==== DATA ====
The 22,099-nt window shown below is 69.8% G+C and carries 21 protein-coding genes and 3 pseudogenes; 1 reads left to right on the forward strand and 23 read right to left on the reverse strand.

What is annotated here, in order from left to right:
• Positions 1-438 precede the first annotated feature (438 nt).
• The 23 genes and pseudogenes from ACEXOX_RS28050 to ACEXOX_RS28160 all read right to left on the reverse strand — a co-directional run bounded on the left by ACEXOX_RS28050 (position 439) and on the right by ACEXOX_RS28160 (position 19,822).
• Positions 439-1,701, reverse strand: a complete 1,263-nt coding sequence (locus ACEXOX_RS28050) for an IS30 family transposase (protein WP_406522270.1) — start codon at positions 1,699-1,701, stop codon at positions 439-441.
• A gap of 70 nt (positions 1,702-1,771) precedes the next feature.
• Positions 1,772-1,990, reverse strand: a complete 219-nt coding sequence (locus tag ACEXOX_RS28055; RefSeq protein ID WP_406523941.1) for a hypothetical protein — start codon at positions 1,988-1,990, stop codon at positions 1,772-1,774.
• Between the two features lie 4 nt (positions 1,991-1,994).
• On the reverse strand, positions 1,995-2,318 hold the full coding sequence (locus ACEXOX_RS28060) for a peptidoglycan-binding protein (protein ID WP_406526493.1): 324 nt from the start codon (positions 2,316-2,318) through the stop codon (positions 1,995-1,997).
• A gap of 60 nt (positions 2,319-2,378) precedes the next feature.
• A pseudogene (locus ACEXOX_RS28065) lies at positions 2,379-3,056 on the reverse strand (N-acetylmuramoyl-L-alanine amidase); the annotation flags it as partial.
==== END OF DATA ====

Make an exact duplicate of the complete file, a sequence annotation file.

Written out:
The 22,099-nt window shown below is 69.8% G+C and carries 21 protein-coding genes and 3 pseudogenes; 1 reads left to right on the forward strand and 23 read right to left on the reverse strand.

What is annotated here, in order from left to right:
• Positions 1-438 precede the first annotated feature (438 nt).
• The 23 genes and pseudogenes from ACEXOX_RS28050 to ACEXOX_RS28160 all read right to left on the reverse strand — a co-directional run bounded on the left by ACEXOX_RS28050 (position 439) and on the right by ACEXOX_RS28160 (position 19,822).
• Positions 439-1,701, reverse strand: a complete 1,263-nt coding sequence (locus ACEXOX_RS28050) for an IS30 family transposase (protein WP_406522270.1) — start codon at positions 1,699-1,701, stop codon at positions 439-441.
• A gap of 70 nt (positions 1,702-1,771) precedes the next feature.
• Positions 1,772-1,990, reverse strand: a complete 219-nt coding sequence (locus tag ACEXOX_RS28055; RefSeq protein ID WP_406523941.1) for a hypothetical protein — start codon at positions 1,988-1,990, stop codon at positions 1,772-1,774.
• Between the two features lie 4 nt (positions 1,991-1,994).
• On the reverse strand, positions 1,995-2,318 hold the full coding sequence (locus ACEXOX_RS28060) for a peptidoglycan-binding protein (protein ID WP_406526493.1): 324 nt from the start codon (positions 2,316-2,318) through the stop codon (positions 1,995-1,997).
• A gap of 60 nt (positions 2,319-2,378) precedes the next feature.
• A pseudogene (locus ACEXOX_RS28065) lies at positions 2,379-3,056 on the reverse strand (N-acetylmuramoyl-L-alanine amidase); the annotation flags it as partial.